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Blockchain offers the supply chain a radical upgrade to the old standby of the spreadsheet
The logistics industry is notoriously lethargic, meaning it’s generally a late adopter of technology. That’s why spreadsheets and faxes remain prevalent in the supply chain.
But in this day and age, any company involved in the supply chain must remove the shackles of spreadsheets and faxes and move toward blockchain technology. If they don’t, they risk being crushed by their more advanced rivals.
So, let this serve as a wake-up call: Failure to embrace blockchain technology could block your company from thriving — let alone surviving — in the supply chain sector.
Supply Chains are Still Stuck in the Past
In 2016, ComputerWeekly.com reported that nearly half of large global companies still communicate with their suppliers via email, phone or fax when ordering stock and processing invoices. As smaller companies tend to be more nimble, one hopes fewer of them are depending so much on the same means of communication.Nearly half of large global companies still communicate with their suppliers via email, phone or fax when ordering stock and processing invoices. They are at risk of being tossed on the supply chain trash heap. - @JakeRheude Click To Tweet
While companies of all sizes are pledging to ramp up their digital transformation in supply chain operations — including adoption of blockchain technology — it’s a near certainty that some of these same companies will stubbornly cling to outdated supply chain tools such as spreadsheets and faxes. Any company that lets that happen risks being tossed onto the supply-chain trash heap.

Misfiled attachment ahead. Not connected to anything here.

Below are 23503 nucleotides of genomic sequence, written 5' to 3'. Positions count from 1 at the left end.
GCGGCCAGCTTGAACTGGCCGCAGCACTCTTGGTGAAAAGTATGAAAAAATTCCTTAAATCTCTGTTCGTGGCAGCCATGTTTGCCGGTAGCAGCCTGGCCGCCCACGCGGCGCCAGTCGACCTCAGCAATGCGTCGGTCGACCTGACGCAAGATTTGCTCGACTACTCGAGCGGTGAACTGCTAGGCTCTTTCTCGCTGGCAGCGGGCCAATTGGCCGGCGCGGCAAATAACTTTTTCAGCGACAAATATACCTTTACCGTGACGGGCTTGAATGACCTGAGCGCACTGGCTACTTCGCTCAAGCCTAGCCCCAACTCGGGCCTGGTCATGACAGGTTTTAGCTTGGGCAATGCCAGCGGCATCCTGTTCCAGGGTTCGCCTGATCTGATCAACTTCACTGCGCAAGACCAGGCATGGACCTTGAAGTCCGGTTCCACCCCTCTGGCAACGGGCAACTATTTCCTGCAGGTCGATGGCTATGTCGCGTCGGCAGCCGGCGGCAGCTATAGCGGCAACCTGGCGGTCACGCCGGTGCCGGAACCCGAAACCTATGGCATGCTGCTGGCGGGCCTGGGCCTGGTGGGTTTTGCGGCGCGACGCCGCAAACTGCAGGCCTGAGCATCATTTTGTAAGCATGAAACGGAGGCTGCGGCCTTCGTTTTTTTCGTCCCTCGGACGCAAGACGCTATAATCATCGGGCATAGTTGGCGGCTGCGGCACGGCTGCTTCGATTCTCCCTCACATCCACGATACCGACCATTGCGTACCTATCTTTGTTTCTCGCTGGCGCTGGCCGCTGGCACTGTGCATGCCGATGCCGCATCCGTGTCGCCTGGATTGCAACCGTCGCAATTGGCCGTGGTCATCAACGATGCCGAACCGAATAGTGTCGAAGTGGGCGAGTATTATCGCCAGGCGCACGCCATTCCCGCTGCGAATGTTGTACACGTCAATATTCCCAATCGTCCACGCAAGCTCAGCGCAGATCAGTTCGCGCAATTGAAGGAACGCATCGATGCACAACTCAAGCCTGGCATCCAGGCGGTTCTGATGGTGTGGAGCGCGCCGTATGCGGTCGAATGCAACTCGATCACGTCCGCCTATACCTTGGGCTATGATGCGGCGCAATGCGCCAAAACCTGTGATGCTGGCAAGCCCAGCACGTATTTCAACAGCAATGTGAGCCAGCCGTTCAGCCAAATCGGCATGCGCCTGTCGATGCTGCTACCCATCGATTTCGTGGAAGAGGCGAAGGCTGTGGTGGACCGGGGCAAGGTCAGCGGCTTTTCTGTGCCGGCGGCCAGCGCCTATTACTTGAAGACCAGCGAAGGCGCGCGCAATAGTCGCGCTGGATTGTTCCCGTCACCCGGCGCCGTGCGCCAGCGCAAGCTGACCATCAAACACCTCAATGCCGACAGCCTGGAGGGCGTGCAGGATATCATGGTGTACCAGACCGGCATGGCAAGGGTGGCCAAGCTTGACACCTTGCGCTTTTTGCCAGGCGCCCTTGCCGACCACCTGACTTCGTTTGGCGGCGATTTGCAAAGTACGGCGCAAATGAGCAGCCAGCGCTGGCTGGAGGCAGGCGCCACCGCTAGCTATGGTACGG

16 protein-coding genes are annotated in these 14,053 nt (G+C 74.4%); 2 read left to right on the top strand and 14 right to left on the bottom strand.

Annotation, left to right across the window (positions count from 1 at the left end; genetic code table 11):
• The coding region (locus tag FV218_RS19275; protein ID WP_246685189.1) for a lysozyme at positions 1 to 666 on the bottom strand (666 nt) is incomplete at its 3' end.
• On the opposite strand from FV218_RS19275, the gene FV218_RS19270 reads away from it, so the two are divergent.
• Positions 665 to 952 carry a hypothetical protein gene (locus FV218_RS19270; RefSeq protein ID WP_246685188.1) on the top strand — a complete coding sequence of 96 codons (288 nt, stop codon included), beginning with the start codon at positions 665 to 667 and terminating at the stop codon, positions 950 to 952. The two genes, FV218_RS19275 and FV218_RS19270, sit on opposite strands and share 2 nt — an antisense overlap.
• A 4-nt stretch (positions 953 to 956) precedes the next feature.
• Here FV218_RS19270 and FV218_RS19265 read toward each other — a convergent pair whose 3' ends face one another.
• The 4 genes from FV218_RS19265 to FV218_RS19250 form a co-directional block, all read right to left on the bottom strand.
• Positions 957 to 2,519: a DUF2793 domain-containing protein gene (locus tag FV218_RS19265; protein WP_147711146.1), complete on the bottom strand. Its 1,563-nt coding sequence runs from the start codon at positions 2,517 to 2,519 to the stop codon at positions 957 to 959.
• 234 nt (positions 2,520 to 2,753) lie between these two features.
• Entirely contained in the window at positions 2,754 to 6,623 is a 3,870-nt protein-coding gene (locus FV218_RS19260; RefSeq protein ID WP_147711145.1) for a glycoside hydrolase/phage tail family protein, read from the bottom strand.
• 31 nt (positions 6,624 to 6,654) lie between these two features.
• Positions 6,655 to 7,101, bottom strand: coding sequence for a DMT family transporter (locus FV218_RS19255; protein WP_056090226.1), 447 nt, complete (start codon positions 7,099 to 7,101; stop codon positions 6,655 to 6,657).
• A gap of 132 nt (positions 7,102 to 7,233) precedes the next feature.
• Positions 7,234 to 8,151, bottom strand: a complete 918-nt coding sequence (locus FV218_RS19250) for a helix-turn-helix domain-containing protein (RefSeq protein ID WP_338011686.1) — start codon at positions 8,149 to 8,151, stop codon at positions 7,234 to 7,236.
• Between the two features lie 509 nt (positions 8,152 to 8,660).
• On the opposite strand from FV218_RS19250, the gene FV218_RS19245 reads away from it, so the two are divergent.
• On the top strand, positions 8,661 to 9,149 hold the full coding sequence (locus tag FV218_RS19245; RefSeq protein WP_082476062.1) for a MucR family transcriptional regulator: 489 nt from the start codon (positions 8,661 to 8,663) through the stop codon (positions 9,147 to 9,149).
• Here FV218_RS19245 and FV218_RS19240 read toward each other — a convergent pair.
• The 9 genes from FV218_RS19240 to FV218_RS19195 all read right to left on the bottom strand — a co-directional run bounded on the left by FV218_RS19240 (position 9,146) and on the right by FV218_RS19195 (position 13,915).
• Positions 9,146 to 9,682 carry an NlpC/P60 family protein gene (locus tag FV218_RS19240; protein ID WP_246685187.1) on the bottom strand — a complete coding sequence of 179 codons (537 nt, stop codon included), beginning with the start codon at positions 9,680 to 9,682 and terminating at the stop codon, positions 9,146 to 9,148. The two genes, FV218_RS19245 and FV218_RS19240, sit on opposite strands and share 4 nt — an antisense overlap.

How Blockchain Works
Of course, a world free of spreadsheets and faxes would be a boon to business. But just how does blockchain enable this to happen?
First off, it’s best to take a look at what blockchain is. Here is a succinct explanation from Harvard Business Review:
The technology at the heart of bitcoin and other virtual currencies, blockchain is an open, distributed ledger that can record transactions between two parties efficiently and in a verifiable and permanent way. The ledger itself can also be programmed to trigger transactions automatically.
That sounds intriguing, both how does this help supply chain organizations ditch the spreadsheets and faxes?
Well, according to James West’s Midas Letter, blockchain is “nothing more than a next-generation spreadsheet program with advanced features… And like a spreadsheet, you can track absolutely anything on it.”
Blockchain: The New Spreadsheet for Supply Chains?
Based on that insight, blockchain is effectively a modern-day substitute for the tried-and-true spreadsheet.
So, what’s the big deal?
According to New America, the beauty of blockchain compared with traditional spreadsheets lies in the enhanced security:
Every time a new transaction is added to the record, it is also cryptographically linked to every previous transaction dating back to the inception of the network. Therefore, the (blockchain) spreadsheet cannot be altered once it is verified and impossible to fake. Since the record is both transparent and uncorrupted, a trail of digital breadcrumbs allows for thorough monitoring and auditing of all the data within the network.